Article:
Table of Contents
ISRN Cardiology
Volume 2011, Article ID 359127, 6 pages
Review Article

Imaging Techniques in Acute Coronary Syndromes: A Review

Division of Cardiovascular Diseases, University of Kansas Hospital and Medical Center, 3901 Rainbow Boulevard, 1001 Eaton Mail Stop 3006, Kansas City, KS 66160, USA

Received 21 September 2011; Accepted 11 October 2011

Academic Editors: A. Becker and E. Bramucci

Copyright © 2011 Stanley K. Zimmerman and James L. Vacek. This is an open access article distributed under the Creative Commons Attribution License, which permits unrestricted use, distribution, and reproduction in any medium, provided the original work is properly cited.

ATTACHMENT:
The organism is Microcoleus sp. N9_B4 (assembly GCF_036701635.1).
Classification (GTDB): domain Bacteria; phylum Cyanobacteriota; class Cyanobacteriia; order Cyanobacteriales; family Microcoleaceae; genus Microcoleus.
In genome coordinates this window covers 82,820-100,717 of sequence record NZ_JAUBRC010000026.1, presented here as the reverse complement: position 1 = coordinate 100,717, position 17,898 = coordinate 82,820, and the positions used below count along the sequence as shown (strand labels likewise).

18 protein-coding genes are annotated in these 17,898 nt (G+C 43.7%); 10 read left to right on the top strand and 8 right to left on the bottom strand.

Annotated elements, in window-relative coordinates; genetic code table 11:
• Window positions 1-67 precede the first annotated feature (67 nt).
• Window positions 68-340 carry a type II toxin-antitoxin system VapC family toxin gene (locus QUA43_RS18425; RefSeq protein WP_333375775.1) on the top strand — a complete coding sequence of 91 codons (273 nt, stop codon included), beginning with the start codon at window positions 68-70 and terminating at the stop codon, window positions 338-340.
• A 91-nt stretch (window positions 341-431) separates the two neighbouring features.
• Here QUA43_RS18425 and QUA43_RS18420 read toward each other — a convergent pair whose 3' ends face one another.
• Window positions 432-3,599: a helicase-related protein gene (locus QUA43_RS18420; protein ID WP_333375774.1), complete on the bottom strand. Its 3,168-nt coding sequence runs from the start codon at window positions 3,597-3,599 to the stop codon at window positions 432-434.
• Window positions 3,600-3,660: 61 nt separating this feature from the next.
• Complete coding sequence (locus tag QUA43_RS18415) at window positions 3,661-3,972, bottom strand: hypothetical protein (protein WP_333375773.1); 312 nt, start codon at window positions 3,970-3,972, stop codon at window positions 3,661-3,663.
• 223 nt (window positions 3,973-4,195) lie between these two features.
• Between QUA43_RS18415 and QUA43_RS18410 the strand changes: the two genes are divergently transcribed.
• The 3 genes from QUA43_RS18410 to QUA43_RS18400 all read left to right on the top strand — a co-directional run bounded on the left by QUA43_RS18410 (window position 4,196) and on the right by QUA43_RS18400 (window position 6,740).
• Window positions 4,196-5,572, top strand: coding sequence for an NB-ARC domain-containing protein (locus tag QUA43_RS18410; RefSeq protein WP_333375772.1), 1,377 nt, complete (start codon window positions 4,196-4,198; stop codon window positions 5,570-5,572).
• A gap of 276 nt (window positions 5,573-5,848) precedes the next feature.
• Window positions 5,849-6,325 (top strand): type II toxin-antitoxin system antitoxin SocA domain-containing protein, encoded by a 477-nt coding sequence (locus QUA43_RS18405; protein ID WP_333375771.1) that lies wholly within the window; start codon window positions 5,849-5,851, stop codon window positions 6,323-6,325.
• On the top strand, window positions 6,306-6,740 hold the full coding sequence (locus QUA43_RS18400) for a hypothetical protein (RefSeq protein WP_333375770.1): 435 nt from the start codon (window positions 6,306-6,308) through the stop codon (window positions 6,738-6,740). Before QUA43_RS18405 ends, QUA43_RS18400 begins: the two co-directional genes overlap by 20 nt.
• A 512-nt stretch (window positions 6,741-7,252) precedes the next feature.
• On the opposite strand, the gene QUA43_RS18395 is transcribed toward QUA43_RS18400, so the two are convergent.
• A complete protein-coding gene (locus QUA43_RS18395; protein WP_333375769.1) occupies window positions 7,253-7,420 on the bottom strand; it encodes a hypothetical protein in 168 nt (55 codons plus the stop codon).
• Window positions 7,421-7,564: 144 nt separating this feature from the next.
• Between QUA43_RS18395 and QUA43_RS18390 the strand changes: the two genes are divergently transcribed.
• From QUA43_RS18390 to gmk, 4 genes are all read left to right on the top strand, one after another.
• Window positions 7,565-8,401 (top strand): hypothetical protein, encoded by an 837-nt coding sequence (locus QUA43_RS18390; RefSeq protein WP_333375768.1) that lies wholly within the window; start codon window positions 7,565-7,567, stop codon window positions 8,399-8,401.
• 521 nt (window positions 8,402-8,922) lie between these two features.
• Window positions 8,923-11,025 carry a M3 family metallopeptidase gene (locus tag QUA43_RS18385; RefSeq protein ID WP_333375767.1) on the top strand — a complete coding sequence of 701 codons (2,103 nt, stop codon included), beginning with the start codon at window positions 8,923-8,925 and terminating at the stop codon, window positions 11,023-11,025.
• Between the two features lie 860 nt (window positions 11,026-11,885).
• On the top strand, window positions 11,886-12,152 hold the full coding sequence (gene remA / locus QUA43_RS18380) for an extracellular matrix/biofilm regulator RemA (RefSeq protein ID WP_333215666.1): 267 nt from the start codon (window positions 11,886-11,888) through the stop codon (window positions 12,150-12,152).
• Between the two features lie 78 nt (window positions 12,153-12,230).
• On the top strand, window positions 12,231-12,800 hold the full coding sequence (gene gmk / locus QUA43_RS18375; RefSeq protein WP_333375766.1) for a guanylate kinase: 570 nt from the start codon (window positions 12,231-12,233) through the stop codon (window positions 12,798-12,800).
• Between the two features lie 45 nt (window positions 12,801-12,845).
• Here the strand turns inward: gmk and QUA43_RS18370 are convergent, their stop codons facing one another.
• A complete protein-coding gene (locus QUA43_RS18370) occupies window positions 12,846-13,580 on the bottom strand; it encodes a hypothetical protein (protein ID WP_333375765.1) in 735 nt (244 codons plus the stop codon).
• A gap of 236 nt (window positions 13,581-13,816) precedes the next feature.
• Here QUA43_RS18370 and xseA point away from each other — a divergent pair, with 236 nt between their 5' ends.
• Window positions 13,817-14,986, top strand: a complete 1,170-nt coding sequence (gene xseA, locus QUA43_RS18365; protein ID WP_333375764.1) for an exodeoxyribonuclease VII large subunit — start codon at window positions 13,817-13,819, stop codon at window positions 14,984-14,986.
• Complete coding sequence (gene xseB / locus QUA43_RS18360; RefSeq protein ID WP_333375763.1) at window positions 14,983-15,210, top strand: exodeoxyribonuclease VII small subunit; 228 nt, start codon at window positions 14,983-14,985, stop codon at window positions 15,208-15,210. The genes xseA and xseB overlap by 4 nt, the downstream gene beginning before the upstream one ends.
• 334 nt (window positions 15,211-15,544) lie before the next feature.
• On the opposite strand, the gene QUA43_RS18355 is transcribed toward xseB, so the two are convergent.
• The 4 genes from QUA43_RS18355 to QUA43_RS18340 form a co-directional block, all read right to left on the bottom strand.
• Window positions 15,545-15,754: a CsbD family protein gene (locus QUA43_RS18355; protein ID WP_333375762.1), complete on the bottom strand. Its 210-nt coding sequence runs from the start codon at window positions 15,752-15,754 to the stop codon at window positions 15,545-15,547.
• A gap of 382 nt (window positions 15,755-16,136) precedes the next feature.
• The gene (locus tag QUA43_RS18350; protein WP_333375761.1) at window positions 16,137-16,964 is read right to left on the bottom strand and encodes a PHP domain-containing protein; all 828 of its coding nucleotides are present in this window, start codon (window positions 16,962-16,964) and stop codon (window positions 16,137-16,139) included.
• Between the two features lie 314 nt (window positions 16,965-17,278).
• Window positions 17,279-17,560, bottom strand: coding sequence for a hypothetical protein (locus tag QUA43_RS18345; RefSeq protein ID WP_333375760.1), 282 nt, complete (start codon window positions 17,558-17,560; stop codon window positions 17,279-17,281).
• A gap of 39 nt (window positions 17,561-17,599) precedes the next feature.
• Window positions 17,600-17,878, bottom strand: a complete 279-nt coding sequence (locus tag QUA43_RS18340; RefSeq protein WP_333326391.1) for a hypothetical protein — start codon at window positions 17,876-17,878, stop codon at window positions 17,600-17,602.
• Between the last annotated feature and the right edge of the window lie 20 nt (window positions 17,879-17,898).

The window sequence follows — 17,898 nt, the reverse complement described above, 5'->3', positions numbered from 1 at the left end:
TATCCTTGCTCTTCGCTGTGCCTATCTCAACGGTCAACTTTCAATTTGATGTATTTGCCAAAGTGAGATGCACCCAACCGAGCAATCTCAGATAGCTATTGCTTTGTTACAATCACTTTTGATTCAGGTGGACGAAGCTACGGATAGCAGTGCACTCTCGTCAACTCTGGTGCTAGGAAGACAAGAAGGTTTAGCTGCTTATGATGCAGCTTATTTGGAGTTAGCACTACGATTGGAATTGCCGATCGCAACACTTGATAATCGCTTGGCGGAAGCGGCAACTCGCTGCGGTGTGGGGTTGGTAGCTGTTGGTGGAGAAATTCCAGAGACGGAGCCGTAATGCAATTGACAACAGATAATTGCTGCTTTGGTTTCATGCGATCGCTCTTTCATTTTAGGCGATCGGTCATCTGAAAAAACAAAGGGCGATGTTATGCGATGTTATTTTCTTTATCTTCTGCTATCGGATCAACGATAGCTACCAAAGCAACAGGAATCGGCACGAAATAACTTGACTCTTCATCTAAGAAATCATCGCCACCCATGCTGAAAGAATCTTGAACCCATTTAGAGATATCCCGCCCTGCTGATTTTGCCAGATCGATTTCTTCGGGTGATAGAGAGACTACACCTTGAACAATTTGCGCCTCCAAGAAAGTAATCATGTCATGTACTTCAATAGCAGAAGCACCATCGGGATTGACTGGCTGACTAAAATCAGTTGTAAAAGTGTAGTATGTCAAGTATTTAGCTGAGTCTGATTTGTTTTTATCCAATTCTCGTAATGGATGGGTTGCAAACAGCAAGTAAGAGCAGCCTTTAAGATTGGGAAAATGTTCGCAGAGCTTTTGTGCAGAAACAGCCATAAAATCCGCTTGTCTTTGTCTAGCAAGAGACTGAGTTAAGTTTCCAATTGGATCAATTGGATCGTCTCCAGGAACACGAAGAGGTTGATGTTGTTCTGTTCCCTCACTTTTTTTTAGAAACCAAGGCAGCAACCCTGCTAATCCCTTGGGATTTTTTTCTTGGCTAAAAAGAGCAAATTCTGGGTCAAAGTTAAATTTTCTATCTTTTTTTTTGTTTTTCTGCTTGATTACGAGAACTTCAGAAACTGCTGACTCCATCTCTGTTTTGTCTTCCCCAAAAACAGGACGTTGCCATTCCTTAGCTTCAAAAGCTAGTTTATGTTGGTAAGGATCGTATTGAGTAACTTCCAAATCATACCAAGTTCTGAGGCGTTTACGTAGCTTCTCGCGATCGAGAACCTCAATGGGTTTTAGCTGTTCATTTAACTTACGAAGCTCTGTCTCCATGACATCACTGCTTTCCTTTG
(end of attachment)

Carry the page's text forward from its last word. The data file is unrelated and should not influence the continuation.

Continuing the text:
Coronary heart disease (CHD) remains the leading cause of death in the United States. National review of Emergency Department (ED) visits from 2007 to 2008 reveals that 9% are for chest pain. Of these patients, 13% had acute coronary syndromes (ACSs) (Antman et al., 2004). Plaque rupture with thrombus formation is the most frequent cause of ACS, and identifying patients prior to this event remains important for any clinician caring for these patients. There has been an increasing amount of research and technological advancement in improving the diagnosis of patients presenting with ACS. Low-to-intermediate risk patients are the subgroup that has a delay in definitive treatment for ACS, and a push for methods to more easily and accurately identify the patients within this group that would benefit from an early invasive strategy has arisen. Multiple imaging modalities have been studied regarding the ability to detect ischemia or wall motion abnormalities (WMAs), and an understanding of some of the currently available noninvasive and invasive imaging techniques is important for any clinician caring for ACS patients.